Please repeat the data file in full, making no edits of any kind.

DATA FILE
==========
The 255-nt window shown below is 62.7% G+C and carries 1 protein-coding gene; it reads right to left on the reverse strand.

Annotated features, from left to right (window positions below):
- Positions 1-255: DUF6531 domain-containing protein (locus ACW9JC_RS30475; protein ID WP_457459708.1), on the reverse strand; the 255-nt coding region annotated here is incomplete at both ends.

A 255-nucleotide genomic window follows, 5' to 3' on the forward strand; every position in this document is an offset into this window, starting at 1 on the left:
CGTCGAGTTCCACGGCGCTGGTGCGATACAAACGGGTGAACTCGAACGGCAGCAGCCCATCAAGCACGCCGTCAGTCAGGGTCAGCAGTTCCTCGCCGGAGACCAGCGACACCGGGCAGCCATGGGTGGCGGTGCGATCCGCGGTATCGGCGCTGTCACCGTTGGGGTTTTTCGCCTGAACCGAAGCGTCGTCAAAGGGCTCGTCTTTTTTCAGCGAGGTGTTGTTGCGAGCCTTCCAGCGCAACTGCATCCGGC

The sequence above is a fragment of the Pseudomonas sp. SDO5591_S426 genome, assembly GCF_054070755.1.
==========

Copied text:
The 255-nt window shown below is 62.7% G+C and carries 1 protein-coding gene; it reads right to left on the reverse strand.

Annotated features, from left to right (window positions below):
- Positions 1-255: DUF6531 domain-containing protein (locus ACW9JC_RS30475; protein ID WP_457459708.1), on the reverse strand; the 255-nt coding region annotated here is incomplete at both ends.

A 255-nucleotide genomic window follows, 5' to 3' on the forward strand; every position in this document is an offset into this window, starting at 1 on the left:
CGTCGAGTTCCACGGCGCTGGTGCGATACAAACGGGTGAACTCGAACGGCAGCAGCCCATCAAGCACGCCGTCAGTCAGGGTCAGCAGTTCCTCGCCGGAGACCAGCGACACCGGGCAGCCATGGGTGGCGGTGCGATCCGCGGTATCGGCGCTGTCACCGTTGGGGTTTTTCGCCTGAACCGAAGCGTCGTCAAAGGGCTCGTCTTTTTTCAGCGAGGTGTTGTTGCGAGCCTTCCAGCGCAACTGCATCCGGC

The sequence above is a fragment of the Pseudomonas sp. SDO5591_S426 genome, assembly GCF_054070755.1.